Donate Life! Month kicks off

“I would like to thank everyone who has become an organ donor and let them know—don’t stop being a hero, keep giving [those in need of a transplant] a second chance at life,” said 10-year-old Ian Fitch of Lake in the Hills at a press conference April 9 at the Zeke Giorgi Building in downtown Rockford.

Fitch was joined by Illinois Secretary of State Jesse White and Rockford Mayor Doug Scott in unveiling the state’s campaign to raise awareness for the state’s organ and tissue donor program during April, which is National Donate Life! Month.

“More than 290 people died in Illinois last year while waiting for transplants,” White said. “Let’s give others a second chance at life by signing up to be an organ and tissue donor. One person can provide life or improved quality of life for 50 people.”

Fitch is featured in a new organ donor television commercial that will air on television and in movie theaters throughout the state as part of National Donate Life! Month,a nationwide event recognizing the importance of organ, tissue and blood donation.

In the 60-second commercial featuring the song He’s My Son by Mark Schultz, Ian says: “Just because you don’t wear a costume, you can still be a hero. After I get my liver, I will feel like I am free, normal, alive.”

Fitch was born with biliary atresia, a rare bile duct disorder that occurs in about one in 15,000 babies. The disease creates inflammation and blockage of the bile duct.

According to the Children’s Liver Association for Support Services Web site: “A network of tubular structures and tiny ducts form the biliary system to drain bile from the liver to the small intestine where it aids in the digestive process. Biliary atresia is the closure or disappearance of the biliary system.”

John Fitch, Ian’s father, said doctors have restructured the tubular structures and ducts within the biliary system with parts of Ian’s small intestine. Yet, he said, Ian’s liver is “slowly but surely scarring,” and Ian is in need of a liver transplant.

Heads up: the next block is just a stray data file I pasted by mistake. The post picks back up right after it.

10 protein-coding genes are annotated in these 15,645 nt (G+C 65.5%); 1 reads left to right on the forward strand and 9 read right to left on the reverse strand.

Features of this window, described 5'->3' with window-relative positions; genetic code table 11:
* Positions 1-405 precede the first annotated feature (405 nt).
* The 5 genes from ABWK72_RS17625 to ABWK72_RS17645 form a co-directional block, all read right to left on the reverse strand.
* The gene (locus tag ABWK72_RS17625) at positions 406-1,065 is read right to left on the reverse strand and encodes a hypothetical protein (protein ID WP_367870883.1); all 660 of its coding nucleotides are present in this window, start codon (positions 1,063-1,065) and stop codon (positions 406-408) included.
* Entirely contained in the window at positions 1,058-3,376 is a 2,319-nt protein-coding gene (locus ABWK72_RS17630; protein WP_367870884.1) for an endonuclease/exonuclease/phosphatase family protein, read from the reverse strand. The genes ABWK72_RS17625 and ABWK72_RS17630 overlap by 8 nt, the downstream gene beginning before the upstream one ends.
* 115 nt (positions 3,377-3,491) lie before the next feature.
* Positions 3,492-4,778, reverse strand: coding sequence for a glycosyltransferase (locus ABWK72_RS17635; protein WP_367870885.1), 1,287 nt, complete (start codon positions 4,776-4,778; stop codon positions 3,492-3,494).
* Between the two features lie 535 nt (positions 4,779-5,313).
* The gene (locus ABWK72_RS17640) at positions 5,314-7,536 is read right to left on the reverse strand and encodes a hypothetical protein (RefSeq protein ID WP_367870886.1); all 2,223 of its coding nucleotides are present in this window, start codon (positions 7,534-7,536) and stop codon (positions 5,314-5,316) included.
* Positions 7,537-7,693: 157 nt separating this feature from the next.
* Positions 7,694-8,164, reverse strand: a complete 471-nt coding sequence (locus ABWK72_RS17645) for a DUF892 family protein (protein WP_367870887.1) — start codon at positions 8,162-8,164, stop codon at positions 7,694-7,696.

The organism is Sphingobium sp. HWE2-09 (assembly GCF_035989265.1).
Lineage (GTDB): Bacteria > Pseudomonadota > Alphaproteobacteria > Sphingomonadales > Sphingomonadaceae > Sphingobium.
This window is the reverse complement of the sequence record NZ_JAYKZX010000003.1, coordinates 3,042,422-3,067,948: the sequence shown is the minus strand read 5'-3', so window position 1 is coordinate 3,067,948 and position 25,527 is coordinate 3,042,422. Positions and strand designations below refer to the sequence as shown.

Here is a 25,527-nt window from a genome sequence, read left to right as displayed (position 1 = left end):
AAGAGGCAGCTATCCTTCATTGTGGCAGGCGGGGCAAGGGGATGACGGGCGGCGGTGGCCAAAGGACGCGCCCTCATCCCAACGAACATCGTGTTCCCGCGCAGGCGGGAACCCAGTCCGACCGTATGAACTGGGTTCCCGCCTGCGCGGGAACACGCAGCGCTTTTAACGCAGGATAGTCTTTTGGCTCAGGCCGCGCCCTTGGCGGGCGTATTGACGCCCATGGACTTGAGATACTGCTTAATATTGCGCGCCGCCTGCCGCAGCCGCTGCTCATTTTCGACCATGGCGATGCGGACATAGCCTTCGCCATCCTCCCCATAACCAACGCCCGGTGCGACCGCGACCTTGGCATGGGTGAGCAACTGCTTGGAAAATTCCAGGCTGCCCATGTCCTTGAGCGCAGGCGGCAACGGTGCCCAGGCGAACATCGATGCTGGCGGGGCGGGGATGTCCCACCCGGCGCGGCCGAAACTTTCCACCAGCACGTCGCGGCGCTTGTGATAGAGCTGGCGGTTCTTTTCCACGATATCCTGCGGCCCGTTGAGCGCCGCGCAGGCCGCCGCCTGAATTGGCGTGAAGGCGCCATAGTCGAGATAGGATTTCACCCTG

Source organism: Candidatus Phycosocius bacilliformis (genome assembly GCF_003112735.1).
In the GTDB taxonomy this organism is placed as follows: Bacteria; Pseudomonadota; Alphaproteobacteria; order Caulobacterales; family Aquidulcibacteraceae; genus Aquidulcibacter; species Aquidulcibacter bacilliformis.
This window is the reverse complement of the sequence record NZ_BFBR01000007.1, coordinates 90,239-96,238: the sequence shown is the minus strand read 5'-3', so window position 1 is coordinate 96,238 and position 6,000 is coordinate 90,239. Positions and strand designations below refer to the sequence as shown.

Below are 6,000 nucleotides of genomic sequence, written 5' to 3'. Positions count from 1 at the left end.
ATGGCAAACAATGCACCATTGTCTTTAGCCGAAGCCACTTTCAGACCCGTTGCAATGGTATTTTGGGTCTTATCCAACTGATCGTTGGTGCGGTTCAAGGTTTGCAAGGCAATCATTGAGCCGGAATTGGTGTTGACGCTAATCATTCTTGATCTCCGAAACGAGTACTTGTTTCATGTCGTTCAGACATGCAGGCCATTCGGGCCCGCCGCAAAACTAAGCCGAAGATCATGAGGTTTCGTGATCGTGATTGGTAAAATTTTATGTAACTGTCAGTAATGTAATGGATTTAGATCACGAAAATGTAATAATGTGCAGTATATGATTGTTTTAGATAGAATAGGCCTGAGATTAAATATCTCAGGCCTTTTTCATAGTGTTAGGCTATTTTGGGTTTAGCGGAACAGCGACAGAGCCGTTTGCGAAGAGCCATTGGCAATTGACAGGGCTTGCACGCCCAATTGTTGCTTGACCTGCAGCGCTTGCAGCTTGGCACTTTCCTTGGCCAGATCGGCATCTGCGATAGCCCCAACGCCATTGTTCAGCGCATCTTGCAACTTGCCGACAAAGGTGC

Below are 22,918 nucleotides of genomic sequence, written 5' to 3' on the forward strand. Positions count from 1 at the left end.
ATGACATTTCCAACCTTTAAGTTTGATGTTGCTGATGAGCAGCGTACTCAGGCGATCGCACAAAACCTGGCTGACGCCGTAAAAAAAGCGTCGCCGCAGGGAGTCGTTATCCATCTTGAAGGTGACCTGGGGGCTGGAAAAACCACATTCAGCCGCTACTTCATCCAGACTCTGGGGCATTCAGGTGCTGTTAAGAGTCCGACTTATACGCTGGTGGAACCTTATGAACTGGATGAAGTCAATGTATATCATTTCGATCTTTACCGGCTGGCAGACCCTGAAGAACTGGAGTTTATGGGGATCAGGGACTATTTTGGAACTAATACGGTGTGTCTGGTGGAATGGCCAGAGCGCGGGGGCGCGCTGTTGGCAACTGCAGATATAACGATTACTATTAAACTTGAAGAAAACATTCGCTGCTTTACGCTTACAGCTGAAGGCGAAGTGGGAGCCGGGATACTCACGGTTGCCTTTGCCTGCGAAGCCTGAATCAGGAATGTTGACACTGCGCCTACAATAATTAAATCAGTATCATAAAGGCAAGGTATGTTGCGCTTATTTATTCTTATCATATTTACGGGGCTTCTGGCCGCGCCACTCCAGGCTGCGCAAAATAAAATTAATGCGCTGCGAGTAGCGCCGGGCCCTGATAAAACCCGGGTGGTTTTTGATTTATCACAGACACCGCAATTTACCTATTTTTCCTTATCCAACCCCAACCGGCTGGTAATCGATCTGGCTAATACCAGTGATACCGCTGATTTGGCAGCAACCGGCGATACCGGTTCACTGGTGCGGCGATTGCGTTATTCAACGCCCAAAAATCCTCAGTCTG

While in Rockford, White also dropped the first puck at the IceHogs game April 9, and the first 1,000 people at the gates received a children’s hockey jersey promoting National Donate Life! Month.

Although Illinois has the largest donor registry in the country, approximately 5,000 people in Illinois are on a waiting list for a transplant. More than 83,000 people nationwide are waiting for a transplant, and 17 people die every day while waiting for a transplant that never comes.

In Illinois, race is often the largest barrier in finding organ donors. African-Americans and Hispanics are over-represented on waiting lists but are under-represented as potential donors.

How to become an organ donor

Following are three ways to become an organ donor in Illinois:

1. Sign the back of your Illinois driver’s license or ID card right on the plastic and have it witnessed by two people.

2. Discuss the issue with your family because donation cannot occur without next-of-kin consent.

3. Join the state registry. If you agree to be a donor when you visit a driver’s facility, you will automatically be listed in the state’s Organ Donor Registry, one of a handful in the country. To join at another time, call 1-800-210-2106, write to the Illinois Secretary of State’s Office, or register online at

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